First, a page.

Law firm’s prisoner charity doubles caseload in six months

Smith: Charity close to capacity

A charity set up by a south-east London law firm to bring cases on behalf of prisoners which are no longer covered by legal aid has doubled its caseload in only six months.

Evie Smith, manager of the Intervene Project, said the number of prisoners needing legal advice with issues such as prison conditions, medical negligence, physical or sexual abuse and discrimination was “exponentially increasing”.

Ms Smith said the charity was set up by Kesar & Co, based in Bromley, in the wake of the LASPO legal aid cuts, which removed many kinds of prison-related case from scope, and has since helped hundreds of prisoners.

Having doubled its workload in six months, the charity was currently helping more than 200 prisoners, with a further 80 awaiting referral.

She said prisoners informed the charity of the abuses they faced “on a daily basis”, such as being negligently burnt with boiling water, being deprived of cell heating for a whole winter and “not receiving urgent dental treatment or pain relief for several months”.

Other matters included prison transfers, confiscated property, education, healthcare and data protection. Civil claims had been issued and representation provided for clients, with settlements of over £20,000 secured.

Ms Smith said 10 caseworkers, most of them law students, gave one day a week to help the charity bring its cases. They were joined by 10 ‘remote researchers’ who dedicated three hours a week.

She said a research project was launched by Intervene in partnership with the University of Law at the end of last year.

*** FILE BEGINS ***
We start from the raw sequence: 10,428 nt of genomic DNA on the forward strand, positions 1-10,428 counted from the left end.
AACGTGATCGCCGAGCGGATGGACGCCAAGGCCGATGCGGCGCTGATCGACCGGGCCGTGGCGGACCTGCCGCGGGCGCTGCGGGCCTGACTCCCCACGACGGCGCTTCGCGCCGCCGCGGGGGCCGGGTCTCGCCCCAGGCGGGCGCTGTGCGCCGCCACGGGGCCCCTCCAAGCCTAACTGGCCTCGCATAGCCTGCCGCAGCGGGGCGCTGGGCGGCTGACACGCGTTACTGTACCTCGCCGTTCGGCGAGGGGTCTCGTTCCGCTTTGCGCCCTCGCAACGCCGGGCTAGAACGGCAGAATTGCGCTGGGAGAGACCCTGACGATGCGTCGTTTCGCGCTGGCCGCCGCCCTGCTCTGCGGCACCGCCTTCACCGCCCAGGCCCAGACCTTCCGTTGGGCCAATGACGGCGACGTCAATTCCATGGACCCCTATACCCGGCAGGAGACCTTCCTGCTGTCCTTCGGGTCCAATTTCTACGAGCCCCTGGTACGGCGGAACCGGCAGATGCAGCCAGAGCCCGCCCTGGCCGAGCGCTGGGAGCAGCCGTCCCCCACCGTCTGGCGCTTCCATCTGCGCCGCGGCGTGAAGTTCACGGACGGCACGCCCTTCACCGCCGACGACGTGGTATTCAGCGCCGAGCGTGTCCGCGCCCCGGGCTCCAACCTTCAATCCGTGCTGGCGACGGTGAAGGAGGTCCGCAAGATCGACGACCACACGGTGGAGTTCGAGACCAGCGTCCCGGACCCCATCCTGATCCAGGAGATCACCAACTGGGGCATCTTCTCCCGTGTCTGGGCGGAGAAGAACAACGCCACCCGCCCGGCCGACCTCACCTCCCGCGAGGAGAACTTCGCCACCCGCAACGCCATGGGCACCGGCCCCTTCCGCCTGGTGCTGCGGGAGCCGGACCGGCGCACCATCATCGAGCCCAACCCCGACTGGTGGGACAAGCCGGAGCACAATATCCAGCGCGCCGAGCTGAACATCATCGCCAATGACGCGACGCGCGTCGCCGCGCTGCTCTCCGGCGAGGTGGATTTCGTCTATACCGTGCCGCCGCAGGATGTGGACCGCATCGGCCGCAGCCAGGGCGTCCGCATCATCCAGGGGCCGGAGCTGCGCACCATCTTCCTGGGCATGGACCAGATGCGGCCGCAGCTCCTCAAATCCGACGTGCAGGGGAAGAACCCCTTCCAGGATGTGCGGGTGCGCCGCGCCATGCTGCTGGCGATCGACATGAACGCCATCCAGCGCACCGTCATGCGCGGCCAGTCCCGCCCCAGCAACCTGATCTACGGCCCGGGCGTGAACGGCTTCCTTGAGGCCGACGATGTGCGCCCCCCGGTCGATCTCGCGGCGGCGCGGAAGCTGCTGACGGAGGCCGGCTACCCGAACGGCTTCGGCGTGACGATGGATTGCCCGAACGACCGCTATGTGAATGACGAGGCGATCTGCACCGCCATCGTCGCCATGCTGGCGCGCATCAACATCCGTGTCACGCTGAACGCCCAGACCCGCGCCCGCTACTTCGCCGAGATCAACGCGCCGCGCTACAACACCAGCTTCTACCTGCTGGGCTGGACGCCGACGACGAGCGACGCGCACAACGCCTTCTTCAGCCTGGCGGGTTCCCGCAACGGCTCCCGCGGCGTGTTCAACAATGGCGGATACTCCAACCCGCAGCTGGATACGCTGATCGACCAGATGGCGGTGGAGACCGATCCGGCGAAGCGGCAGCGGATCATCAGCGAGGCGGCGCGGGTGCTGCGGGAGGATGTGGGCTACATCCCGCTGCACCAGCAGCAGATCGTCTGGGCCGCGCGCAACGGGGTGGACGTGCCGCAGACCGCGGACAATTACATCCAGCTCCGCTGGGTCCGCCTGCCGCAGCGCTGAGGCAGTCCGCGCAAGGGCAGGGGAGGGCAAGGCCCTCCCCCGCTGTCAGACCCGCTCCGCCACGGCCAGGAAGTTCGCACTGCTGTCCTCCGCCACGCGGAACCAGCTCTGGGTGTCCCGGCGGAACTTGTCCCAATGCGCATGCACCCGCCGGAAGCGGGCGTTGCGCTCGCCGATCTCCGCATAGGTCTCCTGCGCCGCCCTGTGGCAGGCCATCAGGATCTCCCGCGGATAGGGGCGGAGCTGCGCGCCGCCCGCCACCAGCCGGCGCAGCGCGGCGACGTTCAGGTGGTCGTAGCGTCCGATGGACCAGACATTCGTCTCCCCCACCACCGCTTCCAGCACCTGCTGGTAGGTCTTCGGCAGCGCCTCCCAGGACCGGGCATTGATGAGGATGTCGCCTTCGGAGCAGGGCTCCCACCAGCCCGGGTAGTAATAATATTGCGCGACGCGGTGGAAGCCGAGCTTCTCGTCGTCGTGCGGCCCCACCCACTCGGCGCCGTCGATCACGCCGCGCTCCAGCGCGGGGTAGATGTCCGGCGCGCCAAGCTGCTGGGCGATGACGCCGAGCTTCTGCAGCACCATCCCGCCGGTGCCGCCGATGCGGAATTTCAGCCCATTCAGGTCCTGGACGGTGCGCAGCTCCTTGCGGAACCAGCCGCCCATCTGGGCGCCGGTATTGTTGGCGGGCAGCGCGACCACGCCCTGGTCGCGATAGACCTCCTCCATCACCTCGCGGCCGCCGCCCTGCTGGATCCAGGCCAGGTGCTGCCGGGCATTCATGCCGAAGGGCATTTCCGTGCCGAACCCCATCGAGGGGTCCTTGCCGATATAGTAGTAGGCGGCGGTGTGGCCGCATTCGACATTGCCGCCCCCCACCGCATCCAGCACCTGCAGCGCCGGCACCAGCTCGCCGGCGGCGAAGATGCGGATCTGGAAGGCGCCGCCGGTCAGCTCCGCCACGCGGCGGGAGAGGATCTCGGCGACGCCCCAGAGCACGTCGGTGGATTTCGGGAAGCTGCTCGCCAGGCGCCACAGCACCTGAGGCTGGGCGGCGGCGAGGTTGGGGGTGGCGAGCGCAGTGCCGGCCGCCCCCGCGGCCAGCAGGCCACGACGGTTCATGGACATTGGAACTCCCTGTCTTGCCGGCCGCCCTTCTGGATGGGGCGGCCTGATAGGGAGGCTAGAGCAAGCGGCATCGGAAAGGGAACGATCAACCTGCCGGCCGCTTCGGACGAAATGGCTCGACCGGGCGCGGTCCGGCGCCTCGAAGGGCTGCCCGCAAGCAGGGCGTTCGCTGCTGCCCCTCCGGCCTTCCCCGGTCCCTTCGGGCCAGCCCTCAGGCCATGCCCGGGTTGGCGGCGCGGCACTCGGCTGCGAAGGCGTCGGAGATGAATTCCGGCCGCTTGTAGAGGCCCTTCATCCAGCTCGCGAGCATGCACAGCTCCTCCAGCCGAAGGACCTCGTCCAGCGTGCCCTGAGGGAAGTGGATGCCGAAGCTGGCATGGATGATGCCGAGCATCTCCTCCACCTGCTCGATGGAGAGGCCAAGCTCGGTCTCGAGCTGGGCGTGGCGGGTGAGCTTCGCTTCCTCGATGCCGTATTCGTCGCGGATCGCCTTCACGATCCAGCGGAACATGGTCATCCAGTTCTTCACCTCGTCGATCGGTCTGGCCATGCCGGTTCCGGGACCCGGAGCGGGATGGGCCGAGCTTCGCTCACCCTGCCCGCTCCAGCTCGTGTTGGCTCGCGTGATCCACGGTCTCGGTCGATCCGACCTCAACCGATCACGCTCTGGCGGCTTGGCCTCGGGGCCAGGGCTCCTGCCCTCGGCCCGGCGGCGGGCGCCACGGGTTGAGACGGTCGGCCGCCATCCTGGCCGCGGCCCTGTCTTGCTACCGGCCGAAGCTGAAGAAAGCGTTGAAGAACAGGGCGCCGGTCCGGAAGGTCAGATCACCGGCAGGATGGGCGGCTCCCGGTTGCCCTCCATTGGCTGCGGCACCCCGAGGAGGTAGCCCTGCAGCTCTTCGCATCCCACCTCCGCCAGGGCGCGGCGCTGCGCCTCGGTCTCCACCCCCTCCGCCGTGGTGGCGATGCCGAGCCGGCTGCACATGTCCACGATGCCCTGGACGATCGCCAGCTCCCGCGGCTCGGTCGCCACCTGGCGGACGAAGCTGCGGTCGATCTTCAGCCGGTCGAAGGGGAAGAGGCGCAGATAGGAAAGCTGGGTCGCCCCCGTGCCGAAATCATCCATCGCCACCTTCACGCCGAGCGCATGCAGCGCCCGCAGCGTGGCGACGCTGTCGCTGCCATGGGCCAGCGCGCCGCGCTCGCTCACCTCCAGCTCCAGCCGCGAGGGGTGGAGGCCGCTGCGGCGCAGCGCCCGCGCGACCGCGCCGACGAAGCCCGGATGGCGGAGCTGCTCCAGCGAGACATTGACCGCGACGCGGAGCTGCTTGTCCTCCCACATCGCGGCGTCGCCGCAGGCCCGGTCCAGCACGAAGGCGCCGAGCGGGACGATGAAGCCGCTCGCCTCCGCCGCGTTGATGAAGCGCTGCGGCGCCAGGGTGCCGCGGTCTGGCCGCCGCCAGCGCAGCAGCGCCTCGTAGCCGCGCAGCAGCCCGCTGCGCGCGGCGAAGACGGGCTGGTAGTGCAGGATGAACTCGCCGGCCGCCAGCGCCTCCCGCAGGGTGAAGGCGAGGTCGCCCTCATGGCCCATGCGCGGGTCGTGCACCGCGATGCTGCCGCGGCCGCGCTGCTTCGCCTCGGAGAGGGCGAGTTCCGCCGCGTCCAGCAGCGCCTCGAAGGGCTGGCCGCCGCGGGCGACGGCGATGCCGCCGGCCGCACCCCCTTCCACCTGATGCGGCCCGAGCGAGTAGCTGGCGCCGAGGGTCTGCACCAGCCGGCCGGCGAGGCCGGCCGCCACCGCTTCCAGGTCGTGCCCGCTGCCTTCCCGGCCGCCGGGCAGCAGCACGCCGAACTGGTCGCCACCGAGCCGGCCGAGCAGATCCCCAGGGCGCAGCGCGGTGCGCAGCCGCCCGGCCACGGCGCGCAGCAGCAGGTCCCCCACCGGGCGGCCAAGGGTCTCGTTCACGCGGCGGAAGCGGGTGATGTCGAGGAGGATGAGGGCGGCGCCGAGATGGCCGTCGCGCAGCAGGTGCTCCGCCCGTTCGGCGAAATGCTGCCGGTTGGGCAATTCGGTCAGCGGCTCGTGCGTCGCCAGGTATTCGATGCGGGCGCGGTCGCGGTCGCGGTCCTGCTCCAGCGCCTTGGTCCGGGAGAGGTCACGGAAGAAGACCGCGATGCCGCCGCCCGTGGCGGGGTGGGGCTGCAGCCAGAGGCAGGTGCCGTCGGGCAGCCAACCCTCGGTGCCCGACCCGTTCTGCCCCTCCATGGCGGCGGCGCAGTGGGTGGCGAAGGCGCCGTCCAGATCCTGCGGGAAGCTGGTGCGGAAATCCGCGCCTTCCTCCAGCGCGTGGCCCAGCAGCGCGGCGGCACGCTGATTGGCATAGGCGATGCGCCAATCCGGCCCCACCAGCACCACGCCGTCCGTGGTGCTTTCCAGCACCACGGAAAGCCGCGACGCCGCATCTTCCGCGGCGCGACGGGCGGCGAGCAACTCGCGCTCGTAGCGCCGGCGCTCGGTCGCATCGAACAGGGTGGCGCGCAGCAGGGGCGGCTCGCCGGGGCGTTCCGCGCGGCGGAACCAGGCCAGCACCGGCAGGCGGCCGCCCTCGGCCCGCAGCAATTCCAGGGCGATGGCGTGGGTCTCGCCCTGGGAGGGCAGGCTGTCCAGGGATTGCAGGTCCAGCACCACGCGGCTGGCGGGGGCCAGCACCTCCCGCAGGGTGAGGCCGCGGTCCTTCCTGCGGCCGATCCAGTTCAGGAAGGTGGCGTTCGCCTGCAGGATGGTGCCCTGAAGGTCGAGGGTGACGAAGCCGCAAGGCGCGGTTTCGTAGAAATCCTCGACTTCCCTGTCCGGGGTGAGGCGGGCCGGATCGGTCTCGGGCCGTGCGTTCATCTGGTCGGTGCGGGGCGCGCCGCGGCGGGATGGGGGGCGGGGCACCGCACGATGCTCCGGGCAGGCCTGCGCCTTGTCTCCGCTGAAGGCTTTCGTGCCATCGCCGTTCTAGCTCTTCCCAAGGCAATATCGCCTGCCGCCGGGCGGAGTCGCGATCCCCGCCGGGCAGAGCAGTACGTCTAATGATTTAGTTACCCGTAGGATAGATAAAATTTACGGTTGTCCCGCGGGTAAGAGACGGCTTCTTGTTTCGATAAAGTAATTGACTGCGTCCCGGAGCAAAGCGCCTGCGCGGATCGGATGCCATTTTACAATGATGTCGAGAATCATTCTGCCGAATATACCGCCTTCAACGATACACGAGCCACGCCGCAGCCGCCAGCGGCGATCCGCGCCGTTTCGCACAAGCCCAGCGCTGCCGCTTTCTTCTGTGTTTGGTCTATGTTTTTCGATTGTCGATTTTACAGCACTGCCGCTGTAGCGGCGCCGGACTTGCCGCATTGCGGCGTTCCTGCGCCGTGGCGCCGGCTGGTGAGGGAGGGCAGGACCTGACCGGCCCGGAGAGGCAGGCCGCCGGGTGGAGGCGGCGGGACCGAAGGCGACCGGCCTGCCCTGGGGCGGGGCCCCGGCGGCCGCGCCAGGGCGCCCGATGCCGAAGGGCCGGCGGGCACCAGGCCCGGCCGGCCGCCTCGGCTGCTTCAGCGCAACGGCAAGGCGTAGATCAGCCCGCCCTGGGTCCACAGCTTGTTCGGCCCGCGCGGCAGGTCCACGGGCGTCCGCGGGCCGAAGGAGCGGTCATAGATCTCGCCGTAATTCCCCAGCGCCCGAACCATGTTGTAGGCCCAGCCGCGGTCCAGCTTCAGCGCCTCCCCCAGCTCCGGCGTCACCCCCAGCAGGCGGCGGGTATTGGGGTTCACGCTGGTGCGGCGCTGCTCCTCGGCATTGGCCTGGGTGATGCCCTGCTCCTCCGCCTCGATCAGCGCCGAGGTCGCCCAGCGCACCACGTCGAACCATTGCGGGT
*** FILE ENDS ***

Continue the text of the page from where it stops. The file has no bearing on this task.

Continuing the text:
Its focus is how the limited legal aid budget could be “better spent” in ways that improved access to justice, looking particularly at video links, unlawful detention, court fees and legal aid fees.

She said that if enough law student researchers could be found, the aim was to launch further research on the impact of Covid on the prison system and sentences of imprisonment for public protection.

Ms Smith said the charity was “close to capacity” due to the level of demand.

“We always try and take cases on, but the speed with which we can deal with them is slowing down.”

She said most cases were referred by other lawyers at Kesar & Co, which provides the charity with free office space and some of its funding, but prisoners were increasingly contacting Intervene directly.

Ms Smith said she joined the project in June last year, and since that time the law firm had operated as normal in terms of staff going into the office. There was no need for volunteers to visit prisons.

She added that the Intervene Project needed new volunteers and new donors, which could be a challenge given the nature of the work.

“We are desperately stretched for funds as not many are happy to donate to a charity assisting prisoners, unfortunately.

“Whilst we do receive an abundance of applications from law students to volunteer with us, we wish to ensure the opportunity is made known to as many budding lawyers as possible.”

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